Mr. Rosiello lit a lantern and a fire in the corner wood stove. Within a few moments it was warm enough for Max to take off his gloves. He watched Mr. Rosiello lift a long pole and hold it horizontally as seven string lines weighted with sinkers dropped to the floor. Then he slung the pole onto two bedsprings hanging from the low ceiling. He pulled out a jackknife and a package of bloodworms from one of his giant pockets and began cutting the bait and hooking it.
"There. Now you can jig the pole. With all that commotion down there, looks like we'll have no trouble catching a few." He put Max's hand on the pole and showed him how to twitch it just enough to get the smelts' attention. "They'll be comin' up fast and furious real soon."
Then he pulled up two camp stools and they both sat. As Max jigged, Mr. Rosiello returned to singing his opera.
"What's that?" asked Max.
"It's from an opera about pearl fishers - been hauntin' me since I got up this morning. When I was growing up in Italy, my papa used to sing it as he swept the front steps in the evening. He would be so filled with the music, he'd forget he was sweeping. One time I saw him sweep both neighbors' steps without knowing it. He might have sung and swept right down the street, if I hadn't called to him from my bedroom window."
Just then, Max felt two lines pull taut. "Hey, Mr. Rosiello, I think there's something on the other end!"
From that moment, the two had no time to talk, except for Mr. Rosiello to bark directions and Max to whoop each time another smelt flopped onto the wood floor.
Max pulled up the lines. Mr. Rosiello released the hooks and rebaited them. Then Max lowered each line back down. An hour and a half later, the two exhausted fishermen stood on the ice outside the shack door and stared at the six pyramids of glistening smelts.
"Can I count them, Mr. Rosiello?"
"Si, si. First you count. Then we eat."
Mr. Rosiello grabbed a few smelts and headed back inside the shack. Still singing about the pearl fishers, he unhooked his frying pan from the roof frame and stoked the wood stove.
With a slow rhythm, Max dropped the smelts one by one into buckets. By the 21st smelt, his mind began to wander as his voice counted on without him.
He was aware, now, that the lights had gone out over most of the ice-fishing village. The moon had set, and tiny ice chips twinkled in the thick, black sky. The snow had turned dull white. He remembered the sweltering night last August when he and Mr. Rosiello sat by the river to catch its cool breeze. Mr. Rosiello had said, "In the winter we will walk on this water." It's funny, thought Max, how solid the river feels now. He looked toward the shore with its shadows of houses and picked out the roof of h is own house where his mother was still sleeping. It seemed so far away. Out here on the ice, his everyday life and its troubles seemed far away - not so important.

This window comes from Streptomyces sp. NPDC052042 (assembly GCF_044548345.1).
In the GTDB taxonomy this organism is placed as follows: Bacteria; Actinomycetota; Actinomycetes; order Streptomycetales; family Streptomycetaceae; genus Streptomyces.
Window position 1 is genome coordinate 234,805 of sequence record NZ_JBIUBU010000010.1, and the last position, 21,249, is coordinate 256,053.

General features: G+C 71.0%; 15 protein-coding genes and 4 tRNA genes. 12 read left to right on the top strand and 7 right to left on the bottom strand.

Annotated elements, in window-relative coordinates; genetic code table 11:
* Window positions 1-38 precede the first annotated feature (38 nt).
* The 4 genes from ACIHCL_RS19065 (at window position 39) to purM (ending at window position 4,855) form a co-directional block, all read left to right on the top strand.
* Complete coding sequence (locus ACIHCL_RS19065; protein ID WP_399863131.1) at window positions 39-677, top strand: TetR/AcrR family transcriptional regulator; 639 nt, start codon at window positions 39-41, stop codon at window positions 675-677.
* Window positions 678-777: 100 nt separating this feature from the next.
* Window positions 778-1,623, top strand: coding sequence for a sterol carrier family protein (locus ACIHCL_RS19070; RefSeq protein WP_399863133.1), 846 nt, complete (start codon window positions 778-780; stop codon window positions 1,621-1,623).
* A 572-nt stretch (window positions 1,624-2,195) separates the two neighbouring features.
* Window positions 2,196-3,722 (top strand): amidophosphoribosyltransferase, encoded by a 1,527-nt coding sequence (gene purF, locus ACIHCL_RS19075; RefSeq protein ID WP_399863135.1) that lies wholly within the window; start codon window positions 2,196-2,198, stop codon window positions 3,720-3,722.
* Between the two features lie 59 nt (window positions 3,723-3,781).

A warm aroma drifted out the shack door, and reached Max's nose just as he heard Mr. Rosiello calling. "Venga! Come! We have a midnight snack together."
Max and Mr. Rosiello ate three smelts apiece, right out of the frying pan. Including these, they caught 89 smelts that night.
As they talked about school and the neighbors, they gobbled up their snack. Then Mr. Rosiello asked, "And what about that reverse layup shot - have you got it perfected yet?"
"Nope," shrugged Max. But he smiled.
Later, as they crossed back over alternating patches of ice and snow, Mr. Rosiello was silent.
"I think you finally sang your song out, Mr. Rosiello," said Max.
The old man took a deep breath of frigid air.
"Si, I was jus' thinkin' about it. You know, when I was a boy, my papa used to tell me opera stories. He told me about pearls and pearl fishers. Nothing in the world shines like a pearl, but ay-yi-yi - it is so dangerous to dive for and so hard to find the right oyster with a pearl inside its shell. Some divers search and search for a perfect pearl and never find it. I think my papa was a little like that. I think that's why he liked the pearl fishers opera."
"Hmmmm." Max didn't reply. As they neared the river's edge, he fell into step with the footprints he had made on the way out to the smelt shack. Their sharp, clean edges had softened. Now, Max shuffled through them to erase them. He was thinking again of his dream reverse layup. The dream didn't take up as much room in his mind now. It was somewhere off in the corner. But it didn't seem quite so impossible either.
Mr. Rosiello was still talking. "I read once that fake pearls are made from the shiny scales of fish like smelts," he mused.
d rather eat them, than use them for fake pearls," answered Max.
"Did you know that pearl fishers hang from ropes over the side of the boat - just like our lines hang from the jigging pole? They tie rocks to the end of the rope and ride down to the bottom of the river - like bloodworms riding down with the sinkers. Most of the time, they come up with nothing. But look at us, we just jig the line and our little shiny fish swarm right to us!"
"It doesn't seem fair to the pearl fishers," said Max.
"No. I wish my papa knew about smelt fishing." Then, with an unexpected smile, he said, "But sometimes we are pearl fishers, sometimes we are smelt fishers, eh?"
"Yeah, but I'm glad to be a smelt fisher tonight!" laughed Max. The third of an occasional Kidspace series. Previous stories about Max's midnight adventures ran on Aug. 20 and Oct. 29, 1991.